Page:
A coatimundi is a member of the raccoon family. It has a long, pointed snout, bear-like paws, and a tail that can grow up to two-feet. A coatimundi is a climber, often sleeping or taking refuge in trees. It is native to South and Central America, and can also be found in the American southwest. Coatimundis are quite intelligent and can be kept as pets, but with their sharp teeth and long claws—not to mention the odd chattering noise they make—you wouldn’t want an unplanned encounter with one.  Just ask Sonya Barker at Marillac.
*  *  *
“Hey Brian, we’ve got a situation here.” The phone call came from Louisa Marra, Director of Marillac.  “There’s an animal in one of our rooms,” she continued. “Sonya Barker found it. We’re not exactly sure what it is, but it’s one of the strangest things we’ve ever seen around here—and we’ve seen a  lot of strange things. We took a picture of it. Do you want me to send it to you?”
“Sure,” I said. Thus began my education on the exotic coatimundi. How the coatimundi came to Marillac is a long and complicated story, best related by Sonya or Louisa. Let’s just say his  arrival was covert, aided by a client who  hopes to become a veterinarian some day. That’s his story, and he’s sticking to it.
Sonya was shocked when she discovered the coatimundi lounging in one of Marillac’s units (the client was out shopping, and Sonya was investigating reports of unusual noises coming from the room).
The coatimundi eventually escaped from the unit—but not before the Polaroid photo at the right was snapped—[sorry - no picture was sent with the post] -- and began scampering about the Pine Bush surrounding Marillac.
The police were called, but they wanted nothing to do with the escapee. An animal specialist was brought in, and volunteers worked to catch him using fruit and mice as bait.
“We set some traps to catch him,” said Louisa. “We actually caught a kitten, but I was afraid we might trap a skunk, too.”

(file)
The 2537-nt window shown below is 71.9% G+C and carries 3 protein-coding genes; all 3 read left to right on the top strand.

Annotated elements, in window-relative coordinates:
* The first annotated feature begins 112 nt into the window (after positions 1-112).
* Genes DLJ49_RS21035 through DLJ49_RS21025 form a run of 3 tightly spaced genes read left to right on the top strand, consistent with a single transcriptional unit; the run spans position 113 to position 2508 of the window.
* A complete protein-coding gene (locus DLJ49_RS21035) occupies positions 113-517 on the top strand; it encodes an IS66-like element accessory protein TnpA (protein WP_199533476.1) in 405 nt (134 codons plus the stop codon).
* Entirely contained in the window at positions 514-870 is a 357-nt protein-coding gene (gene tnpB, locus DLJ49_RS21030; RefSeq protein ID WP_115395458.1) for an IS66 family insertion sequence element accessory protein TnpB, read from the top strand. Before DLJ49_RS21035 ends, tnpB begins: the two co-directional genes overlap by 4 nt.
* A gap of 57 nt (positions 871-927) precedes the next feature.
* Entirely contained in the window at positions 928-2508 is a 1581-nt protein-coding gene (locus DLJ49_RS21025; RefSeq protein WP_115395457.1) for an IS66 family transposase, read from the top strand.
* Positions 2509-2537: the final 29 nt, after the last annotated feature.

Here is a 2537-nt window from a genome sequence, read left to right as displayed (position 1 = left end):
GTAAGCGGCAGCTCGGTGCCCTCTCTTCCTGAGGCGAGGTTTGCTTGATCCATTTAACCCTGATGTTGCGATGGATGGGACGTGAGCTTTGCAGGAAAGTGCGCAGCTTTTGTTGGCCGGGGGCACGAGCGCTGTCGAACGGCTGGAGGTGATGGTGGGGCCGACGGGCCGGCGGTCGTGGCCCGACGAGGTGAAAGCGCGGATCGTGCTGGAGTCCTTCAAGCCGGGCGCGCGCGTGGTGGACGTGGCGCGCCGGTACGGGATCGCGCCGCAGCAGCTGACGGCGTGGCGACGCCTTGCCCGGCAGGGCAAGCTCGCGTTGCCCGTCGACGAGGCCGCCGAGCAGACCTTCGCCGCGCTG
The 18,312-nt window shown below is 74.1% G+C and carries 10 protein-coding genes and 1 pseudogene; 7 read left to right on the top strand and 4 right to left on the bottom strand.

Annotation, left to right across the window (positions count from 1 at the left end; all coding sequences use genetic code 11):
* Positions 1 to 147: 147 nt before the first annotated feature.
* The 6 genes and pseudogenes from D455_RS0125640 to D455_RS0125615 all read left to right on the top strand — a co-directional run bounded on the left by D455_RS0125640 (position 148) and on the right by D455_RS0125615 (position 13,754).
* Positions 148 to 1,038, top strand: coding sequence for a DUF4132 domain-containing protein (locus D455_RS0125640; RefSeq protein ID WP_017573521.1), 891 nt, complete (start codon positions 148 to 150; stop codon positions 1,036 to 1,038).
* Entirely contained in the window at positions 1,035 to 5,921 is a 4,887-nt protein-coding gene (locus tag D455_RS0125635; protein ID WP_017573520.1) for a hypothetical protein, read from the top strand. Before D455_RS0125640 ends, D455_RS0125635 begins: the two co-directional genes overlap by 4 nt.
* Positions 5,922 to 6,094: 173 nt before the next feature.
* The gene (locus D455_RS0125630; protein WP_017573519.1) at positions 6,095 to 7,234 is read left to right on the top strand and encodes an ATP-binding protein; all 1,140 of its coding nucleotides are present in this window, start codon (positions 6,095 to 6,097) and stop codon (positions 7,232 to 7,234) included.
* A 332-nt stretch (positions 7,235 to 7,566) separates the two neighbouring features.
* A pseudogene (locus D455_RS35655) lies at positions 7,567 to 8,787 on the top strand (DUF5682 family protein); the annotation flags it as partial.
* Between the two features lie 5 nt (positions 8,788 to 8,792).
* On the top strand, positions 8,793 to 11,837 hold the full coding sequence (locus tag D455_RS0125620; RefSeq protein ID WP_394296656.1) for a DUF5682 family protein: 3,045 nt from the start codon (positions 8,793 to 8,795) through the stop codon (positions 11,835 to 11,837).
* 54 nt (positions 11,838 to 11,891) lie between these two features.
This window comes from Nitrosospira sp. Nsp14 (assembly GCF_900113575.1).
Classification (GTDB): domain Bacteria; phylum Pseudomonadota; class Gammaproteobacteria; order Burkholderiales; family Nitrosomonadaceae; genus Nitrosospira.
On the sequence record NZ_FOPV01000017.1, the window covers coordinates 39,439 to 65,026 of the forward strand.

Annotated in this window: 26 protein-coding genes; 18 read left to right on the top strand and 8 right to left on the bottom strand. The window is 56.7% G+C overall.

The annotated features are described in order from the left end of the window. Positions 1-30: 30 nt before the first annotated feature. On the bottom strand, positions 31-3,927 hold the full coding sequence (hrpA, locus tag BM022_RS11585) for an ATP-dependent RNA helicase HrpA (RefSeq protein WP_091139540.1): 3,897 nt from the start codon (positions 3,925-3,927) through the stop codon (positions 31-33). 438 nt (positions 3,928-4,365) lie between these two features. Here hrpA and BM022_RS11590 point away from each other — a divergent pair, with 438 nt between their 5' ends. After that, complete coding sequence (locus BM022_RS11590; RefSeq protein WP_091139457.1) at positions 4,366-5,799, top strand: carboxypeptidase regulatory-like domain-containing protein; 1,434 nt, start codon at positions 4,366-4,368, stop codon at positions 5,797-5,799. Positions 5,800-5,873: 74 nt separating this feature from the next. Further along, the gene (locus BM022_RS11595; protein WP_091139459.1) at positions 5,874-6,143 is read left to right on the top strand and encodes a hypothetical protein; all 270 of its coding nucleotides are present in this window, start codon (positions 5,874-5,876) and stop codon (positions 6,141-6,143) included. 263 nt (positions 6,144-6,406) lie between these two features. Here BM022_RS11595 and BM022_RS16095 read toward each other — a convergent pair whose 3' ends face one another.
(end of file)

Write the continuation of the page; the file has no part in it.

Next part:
In the meantime, “Cody”—that’s what they  named him—was spotted in trees, chattering, whooping, and generally having a good time at the expense of the folks he was eluding. There was concern about whether he would survive in the Pine Bush after the St. Patrick’s Day snowstorm. As word got out about Cody, the number of volunteers looking for him grew.   “It was crazy,” said Louisa. “We had grown adults—some of us who grew up in the city—chasing through the woods looking for Cody. Frankly, we were worried he might die before we could catch him.”
The story has a happy ending. Cody was finally captured a week after his escape.
Staff and searchers were overjoyed. One of his paws was slightly injured, but he was in good shape considering his ordeal in the Pine Bush. Cody will see a veterinarian before  he heads to a new home.
“It really is a story about hope,” said Louisa. “We didn’t give up our search for Cody, and now he is safe.”
We always knew Marillac offers hope to families, and now we know they even care about exotic animals….


Logan is still deciding what links will go in this column.

Logan's Links:

Logan's Blog

Coatie Group Chat

{100% Tax deductable}

Logan's Feet
Graphic Images

Coatie Rescue

Dory & the Orphans

Logan April 1, 2007

Click to enlarge